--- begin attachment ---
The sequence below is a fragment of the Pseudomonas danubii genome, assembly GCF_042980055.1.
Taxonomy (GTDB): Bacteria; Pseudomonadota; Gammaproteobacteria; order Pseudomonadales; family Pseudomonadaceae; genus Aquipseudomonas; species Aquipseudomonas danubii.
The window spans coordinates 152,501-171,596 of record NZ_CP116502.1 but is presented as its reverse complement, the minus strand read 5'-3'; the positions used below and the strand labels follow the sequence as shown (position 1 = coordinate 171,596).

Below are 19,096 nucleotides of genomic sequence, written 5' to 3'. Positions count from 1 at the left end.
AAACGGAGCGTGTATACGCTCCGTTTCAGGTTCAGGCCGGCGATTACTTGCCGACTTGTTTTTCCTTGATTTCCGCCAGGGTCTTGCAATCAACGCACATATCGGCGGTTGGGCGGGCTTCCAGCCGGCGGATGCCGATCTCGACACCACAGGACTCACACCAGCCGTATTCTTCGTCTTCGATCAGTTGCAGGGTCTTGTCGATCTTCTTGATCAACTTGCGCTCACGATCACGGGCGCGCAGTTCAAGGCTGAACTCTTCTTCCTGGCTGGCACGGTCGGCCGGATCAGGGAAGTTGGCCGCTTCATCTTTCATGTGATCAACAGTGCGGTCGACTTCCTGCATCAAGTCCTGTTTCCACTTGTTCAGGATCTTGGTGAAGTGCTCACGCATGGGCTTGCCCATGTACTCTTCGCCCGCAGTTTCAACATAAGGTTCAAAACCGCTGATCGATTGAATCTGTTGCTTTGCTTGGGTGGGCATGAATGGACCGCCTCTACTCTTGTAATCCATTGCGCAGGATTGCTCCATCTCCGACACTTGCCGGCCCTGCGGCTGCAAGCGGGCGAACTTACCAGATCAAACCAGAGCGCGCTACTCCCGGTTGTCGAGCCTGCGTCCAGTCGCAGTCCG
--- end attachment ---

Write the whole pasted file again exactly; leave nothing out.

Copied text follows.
The sequence below is a fragment of the Pseudomonas danubii genome, assembly GCF_042980055.1.
Taxonomy (GTDB): Bacteria; Pseudomonadota; Gammaproteobacteria; order Pseudomonadales; family Pseudomonadaceae; genus Aquipseudomonas; species Aquipseudomonas danubii.
The window spans coordinates 152,501-171,596 of record NZ_CP116502.1 but is presented as its reverse complement, the minus strand read 5'-3'; the positions used below and the strand labels follow the sequence as shown (position 1 = coordinate 171,596).

Below are 19,096 nucleotides of genomic sequence, written 5' to 3'. Positions count from 1 at the left end.
AAACGGAGCGTGTATACGCTCCGTTTCAGGTTCAGGCCGGCGATTACTTGCCGACTTGTTTTTCCTTGATTTCCGCCAGGGTCTTGCAATCAACGCACATATCGGCGGTTGGGCGGGCTTCCAGCCGGCGGATGCCGATCTCGACACCACAGGACTCACACCAGCCGTATTCTTCGTCTTCGATCAGTTGCAGGGTCTTGTCGATCTTCTTGATCAACTTGCGCTCACGATCACGGGCGCGCAGTTCAAGGCTGAACTCTTCTTCCTGGCTGGCACGGTCGGCCGGATCAGGGAAGTTGGCCGCTTCATCTTTCATGTGATCAACAGTGCGGTCGACTTCCTGCATCAAGTCCTGTTTCCACTTGTTCAGGATCTTGGTGAAGTGCTCACGCATGGGCTTGCCCATGTACTCTTCGCCCGCAGTTTCAACATAAGGTTCAAAACCGCTGATCGATTGAATCTGTTGCTTTGCTTGGGTGGGCATGAATGGACCGCCTCTACTCTTGTAATCCATTGCGCAGGATTGCTCCATCTCCGACACTTGCCGGCCCTGCGGCTGCAAGCGGGCGAACTTACCAGATCAAACCAGAGCGCGCTACTCCCGGTTGTCGAGCCTGCGTCCAGTCGCAGTCCG